World Bank urges Malaysia to continue income relief measures for another 6 months

KUALA LUMPUR: The government should continue its existing income relief measures to target groups for at least another six months to maintain financial support for the poor and vulnerable group in the near term, said the World Bank Group.

Senior economist on Poverty and Equity Dr Ririn Salwa Purnamasari said there is an ongoing need to provide support to a broad range of households, particularly low-income and vulnerable households, through cash assistance transfers at least until economic growth, job creation, and wage growth resume.

“Thereafter, this cash assistance can be focused more narrowly on the chronically poor,” she said during the launch of Malaysia Economic Monitor December 2021 Edition ‘Staying Afloat’ today.

She also said that targetted wages subsidies must be introduced, including for youth and women, who traditionally suffer from difficulties in entering the labour market.

“As the economy and employment recover, resources could be directed to those who may continue to need support to obtain a job and who may not benefit from the existing wage subsidy programme,” she suggested.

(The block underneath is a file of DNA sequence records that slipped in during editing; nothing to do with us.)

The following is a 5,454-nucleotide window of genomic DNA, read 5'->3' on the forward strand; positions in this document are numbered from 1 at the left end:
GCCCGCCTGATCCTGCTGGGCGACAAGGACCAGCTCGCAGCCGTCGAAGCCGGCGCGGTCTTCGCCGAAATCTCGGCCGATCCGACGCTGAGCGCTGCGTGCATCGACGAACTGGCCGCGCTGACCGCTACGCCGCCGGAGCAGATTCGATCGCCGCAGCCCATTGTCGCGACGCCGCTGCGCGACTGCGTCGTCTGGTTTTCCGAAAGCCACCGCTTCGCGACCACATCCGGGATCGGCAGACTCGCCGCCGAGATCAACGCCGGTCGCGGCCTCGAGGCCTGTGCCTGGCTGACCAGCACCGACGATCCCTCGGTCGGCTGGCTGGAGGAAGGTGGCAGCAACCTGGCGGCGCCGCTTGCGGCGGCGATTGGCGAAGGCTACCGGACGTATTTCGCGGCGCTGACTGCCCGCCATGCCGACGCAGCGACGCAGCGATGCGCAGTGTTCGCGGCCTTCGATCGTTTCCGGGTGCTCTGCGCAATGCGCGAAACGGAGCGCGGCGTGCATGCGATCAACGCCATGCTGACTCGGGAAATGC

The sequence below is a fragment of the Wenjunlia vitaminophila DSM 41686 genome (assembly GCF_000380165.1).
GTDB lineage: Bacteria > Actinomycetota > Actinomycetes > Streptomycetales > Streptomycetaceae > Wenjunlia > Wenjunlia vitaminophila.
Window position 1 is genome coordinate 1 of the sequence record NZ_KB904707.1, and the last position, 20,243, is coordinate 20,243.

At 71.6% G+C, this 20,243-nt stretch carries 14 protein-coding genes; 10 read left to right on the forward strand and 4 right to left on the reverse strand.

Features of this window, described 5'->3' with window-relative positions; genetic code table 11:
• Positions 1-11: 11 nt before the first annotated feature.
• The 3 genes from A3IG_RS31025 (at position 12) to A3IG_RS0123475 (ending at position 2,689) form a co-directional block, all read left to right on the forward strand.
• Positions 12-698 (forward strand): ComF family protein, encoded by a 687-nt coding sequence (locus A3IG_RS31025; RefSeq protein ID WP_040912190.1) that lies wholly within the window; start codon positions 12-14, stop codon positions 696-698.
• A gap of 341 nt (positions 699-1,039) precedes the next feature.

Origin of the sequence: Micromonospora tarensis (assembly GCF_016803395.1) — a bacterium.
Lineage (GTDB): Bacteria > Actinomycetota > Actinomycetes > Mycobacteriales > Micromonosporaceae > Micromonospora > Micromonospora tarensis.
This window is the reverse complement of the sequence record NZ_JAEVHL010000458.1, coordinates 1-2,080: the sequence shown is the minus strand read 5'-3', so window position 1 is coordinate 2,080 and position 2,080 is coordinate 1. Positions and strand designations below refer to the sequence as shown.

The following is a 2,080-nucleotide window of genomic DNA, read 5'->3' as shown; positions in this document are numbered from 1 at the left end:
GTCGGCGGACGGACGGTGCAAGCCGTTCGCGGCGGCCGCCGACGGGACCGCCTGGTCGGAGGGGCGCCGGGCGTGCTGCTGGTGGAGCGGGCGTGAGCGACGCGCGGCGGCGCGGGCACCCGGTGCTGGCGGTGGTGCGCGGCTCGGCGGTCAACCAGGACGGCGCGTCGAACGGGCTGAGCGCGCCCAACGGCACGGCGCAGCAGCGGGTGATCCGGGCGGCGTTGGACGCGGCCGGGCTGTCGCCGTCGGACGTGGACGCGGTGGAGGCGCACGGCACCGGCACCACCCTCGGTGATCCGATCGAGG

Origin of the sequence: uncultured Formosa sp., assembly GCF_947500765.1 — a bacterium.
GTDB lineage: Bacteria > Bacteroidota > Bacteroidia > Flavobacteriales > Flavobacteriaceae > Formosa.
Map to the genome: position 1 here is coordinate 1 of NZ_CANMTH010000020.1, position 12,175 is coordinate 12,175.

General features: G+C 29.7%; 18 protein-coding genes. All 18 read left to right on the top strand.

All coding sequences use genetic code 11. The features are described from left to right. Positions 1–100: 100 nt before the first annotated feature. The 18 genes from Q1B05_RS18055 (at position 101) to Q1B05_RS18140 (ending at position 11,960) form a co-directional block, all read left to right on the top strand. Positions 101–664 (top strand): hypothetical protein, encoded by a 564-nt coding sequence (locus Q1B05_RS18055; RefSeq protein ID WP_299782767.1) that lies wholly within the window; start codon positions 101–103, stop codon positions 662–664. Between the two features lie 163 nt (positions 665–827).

Ririn Salwa also said a pilot and social insurance evaluation measures also needed to be carried out, whereby Malaysia could learn from the experience of other countries on pilot initiatives to increase the coverage and adequacy of social insurance programmes among informally employed workers.

On the education system, she said within Malaysia’s education space, measures were required to improve learning processes, especially for socioeconomically disadvantaged children.

“With prolonged school closures, it is likely that disparities between the socioeconomically advantaged and disadvantaged households have widened the existing learning gaps,” she said.

As a crucial first step, she said the government could conduct an assessment of the pandemic-related learning loss to determine the specific needs of students as they re-engage in face-to-face learning.

For a long-term focus, Ririn Salwa said the government must improve the targeting and adequacy of Malaysia’s cash transfer systems to provide better coverage and protection.

“This can involve outreach programmes and leveraging existing registries for cash transfer programmes that focus on the most vulnerable, such as those implemented by the Department of Social Welfare,” she said.

Over time, she said the Malaysian government might need to increase its expenditure on social assistance to ensure a robust social protection system and to promote equitable outcomes.

“Active labour market policies should be strengthened to increase their responsiveness to economic shocks,” she added. – Bernama

Published : December 22, 2021

By : The Star